An Associate's Reflections on Her First Oral Argument. The real challenge of oral argument is to be prepared to advocate for your client and to be prepared to persuade and educate the court

AuthorMary Ann Couch
Appellate Practice
American Bar Association Litigation Section
Fall 2021, Vol. 41 No. 1
© 2021 by the American Bar Association. Reproduced with permission. All rights reserved. This information or any portion thereof may not be
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July 01, 2014
An Associate's Reflections on Her First Oral
The real challenge of oral argument is to be prepared to
advocate for your client and to be prepared to persuade and
educate the court.
By Mary Ann Couch
I had several appeals pending earlier this year, so it wasn’t a complete surprise when I
received the order from the Florida Third District Court of Appeal setting one of them for
oral argument. I had been waiting for this opportunity since law school. Although this
would be my first real oral argument, I had (or thought I had) some experience with
appellate arguments through participating in my law school’s moot-court program and
clerking for an appellate judge. What I didn’t realize is that nothing can really prepare you
for your first oral argumentexcept, of course, preparation itself.
About a month before the scheduled argument, I got anxious. What if I had missed an issue
in my brief? What if I had misstated the holding of a case? What if I couldn’t answer a
judge’s question? The issues on appeal were similar to many I had encountered beforea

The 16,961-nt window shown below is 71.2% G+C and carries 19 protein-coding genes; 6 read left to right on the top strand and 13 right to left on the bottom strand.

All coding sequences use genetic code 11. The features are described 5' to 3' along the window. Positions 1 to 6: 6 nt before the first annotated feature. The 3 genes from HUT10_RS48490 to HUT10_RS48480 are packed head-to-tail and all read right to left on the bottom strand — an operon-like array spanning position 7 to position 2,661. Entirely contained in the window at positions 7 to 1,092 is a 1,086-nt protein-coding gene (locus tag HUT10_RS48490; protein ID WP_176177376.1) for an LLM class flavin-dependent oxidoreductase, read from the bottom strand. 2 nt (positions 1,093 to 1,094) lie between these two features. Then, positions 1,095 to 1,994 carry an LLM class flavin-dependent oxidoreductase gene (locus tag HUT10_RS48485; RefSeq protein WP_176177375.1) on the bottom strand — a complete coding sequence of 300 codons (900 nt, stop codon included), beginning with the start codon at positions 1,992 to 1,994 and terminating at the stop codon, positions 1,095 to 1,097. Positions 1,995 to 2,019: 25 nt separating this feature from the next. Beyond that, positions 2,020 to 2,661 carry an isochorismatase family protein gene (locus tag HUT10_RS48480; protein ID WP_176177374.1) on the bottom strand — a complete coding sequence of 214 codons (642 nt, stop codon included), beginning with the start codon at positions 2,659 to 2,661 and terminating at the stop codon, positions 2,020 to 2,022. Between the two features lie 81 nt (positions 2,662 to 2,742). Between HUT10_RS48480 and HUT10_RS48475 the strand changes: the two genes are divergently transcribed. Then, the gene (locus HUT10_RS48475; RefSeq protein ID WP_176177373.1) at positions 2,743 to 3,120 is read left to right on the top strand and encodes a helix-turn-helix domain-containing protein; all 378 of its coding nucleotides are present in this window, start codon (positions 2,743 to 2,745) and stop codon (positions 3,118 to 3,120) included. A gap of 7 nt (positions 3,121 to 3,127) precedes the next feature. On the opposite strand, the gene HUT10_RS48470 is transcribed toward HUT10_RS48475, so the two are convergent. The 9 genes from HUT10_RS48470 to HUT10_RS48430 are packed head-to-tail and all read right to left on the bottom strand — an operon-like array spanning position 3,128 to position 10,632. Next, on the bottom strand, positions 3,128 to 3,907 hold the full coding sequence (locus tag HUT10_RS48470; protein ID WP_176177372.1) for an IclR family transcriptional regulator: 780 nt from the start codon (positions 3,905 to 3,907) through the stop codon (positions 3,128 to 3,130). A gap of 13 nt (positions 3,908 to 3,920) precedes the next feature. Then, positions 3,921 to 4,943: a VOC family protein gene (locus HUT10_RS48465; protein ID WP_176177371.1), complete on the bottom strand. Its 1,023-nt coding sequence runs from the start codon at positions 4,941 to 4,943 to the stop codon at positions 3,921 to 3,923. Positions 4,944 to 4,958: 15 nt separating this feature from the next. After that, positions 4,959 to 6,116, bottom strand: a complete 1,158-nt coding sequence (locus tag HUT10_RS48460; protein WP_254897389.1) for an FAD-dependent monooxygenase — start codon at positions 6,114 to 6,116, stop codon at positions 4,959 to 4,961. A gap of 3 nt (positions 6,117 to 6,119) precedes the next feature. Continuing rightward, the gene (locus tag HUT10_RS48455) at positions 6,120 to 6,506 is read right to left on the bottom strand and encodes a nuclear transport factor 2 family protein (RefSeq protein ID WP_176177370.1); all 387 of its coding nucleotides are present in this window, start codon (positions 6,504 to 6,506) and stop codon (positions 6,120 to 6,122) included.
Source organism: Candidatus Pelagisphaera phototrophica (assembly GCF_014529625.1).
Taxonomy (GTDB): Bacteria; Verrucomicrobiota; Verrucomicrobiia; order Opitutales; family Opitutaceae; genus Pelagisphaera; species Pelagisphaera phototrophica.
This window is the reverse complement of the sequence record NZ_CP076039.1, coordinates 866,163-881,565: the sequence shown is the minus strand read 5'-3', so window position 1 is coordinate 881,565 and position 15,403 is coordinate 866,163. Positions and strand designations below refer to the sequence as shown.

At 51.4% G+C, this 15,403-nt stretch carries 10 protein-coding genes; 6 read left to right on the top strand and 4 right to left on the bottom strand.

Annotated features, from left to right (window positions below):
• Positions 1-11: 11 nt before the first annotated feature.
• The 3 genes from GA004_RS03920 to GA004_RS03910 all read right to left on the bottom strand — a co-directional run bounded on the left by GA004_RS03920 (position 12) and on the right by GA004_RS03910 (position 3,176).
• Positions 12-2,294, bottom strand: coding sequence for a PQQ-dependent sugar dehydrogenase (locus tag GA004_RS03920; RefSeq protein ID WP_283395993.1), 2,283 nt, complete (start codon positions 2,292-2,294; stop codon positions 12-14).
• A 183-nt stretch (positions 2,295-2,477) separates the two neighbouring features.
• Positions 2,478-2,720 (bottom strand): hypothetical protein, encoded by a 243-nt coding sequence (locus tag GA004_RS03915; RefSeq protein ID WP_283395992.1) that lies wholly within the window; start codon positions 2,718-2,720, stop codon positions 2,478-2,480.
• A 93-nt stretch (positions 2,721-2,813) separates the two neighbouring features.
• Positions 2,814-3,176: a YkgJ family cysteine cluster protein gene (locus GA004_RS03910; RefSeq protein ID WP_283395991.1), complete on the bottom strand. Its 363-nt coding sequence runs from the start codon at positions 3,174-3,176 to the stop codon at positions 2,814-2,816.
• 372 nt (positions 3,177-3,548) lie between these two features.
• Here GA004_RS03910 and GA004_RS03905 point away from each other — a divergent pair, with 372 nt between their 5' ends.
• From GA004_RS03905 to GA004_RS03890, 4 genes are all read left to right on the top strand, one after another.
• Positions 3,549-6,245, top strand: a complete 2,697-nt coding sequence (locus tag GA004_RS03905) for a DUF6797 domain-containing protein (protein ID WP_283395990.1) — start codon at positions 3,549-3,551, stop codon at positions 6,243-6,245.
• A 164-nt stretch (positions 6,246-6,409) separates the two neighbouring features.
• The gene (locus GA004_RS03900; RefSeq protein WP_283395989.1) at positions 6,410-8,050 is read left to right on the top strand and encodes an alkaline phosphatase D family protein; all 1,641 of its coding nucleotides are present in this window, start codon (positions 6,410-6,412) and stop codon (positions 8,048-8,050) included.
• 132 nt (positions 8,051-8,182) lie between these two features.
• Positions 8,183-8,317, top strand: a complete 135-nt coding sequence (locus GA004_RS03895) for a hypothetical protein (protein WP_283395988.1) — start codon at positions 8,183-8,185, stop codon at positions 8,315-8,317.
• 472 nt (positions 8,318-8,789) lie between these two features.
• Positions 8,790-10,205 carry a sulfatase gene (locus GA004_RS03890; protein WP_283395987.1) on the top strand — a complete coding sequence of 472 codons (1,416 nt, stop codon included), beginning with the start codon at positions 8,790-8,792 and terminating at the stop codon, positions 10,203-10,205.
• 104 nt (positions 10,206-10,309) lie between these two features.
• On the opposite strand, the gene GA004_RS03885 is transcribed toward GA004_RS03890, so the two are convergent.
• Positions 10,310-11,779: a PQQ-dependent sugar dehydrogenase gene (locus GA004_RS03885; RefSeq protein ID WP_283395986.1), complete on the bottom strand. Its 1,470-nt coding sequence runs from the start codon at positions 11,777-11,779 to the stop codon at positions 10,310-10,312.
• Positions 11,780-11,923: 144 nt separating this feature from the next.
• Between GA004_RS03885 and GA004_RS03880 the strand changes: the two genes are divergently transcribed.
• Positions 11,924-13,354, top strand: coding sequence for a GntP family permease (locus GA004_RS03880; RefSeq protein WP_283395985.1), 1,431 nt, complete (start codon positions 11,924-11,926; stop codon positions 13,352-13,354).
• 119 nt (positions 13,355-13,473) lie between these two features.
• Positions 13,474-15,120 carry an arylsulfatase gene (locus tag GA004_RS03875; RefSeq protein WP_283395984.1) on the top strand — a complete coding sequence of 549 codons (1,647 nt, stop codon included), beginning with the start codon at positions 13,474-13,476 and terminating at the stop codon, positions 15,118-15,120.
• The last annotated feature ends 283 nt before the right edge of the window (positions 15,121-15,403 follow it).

relatively straightforward appeal of a mortgage-foreclosure judgment. Because Florida is a
judicial-foreclosure state, the bank filed suit to foreclose after the borrower defaulted. After
a non-jury trial, the court entered final judgment of foreclosure to the bank, and the
borrower appealed. The borrower raised several issues on appeal regarding the bank’s
standing to foreclose and evidence admitted at trial, but there was no dispute that the
borrower had been in default on the loan for over five years. I drafted the appellee’s brief
on behalf of the bank several months before the case was set for oral argument and, at the
time, didn’t think that the case was particularly argument-worthy. So why did the court
order oral argument in this case?
To find the answer to that question and start preparing for the argument, I thought about
the dual purposes of oral advocacy: persuasion and education. Appellate arguments
present a rare opportunity to stand before the court to persuade the judges that your client
should win and educate them by answering questions that were raised or left unanswered
in the briefs. I decided that if I knew everything there was to know about my case, I would

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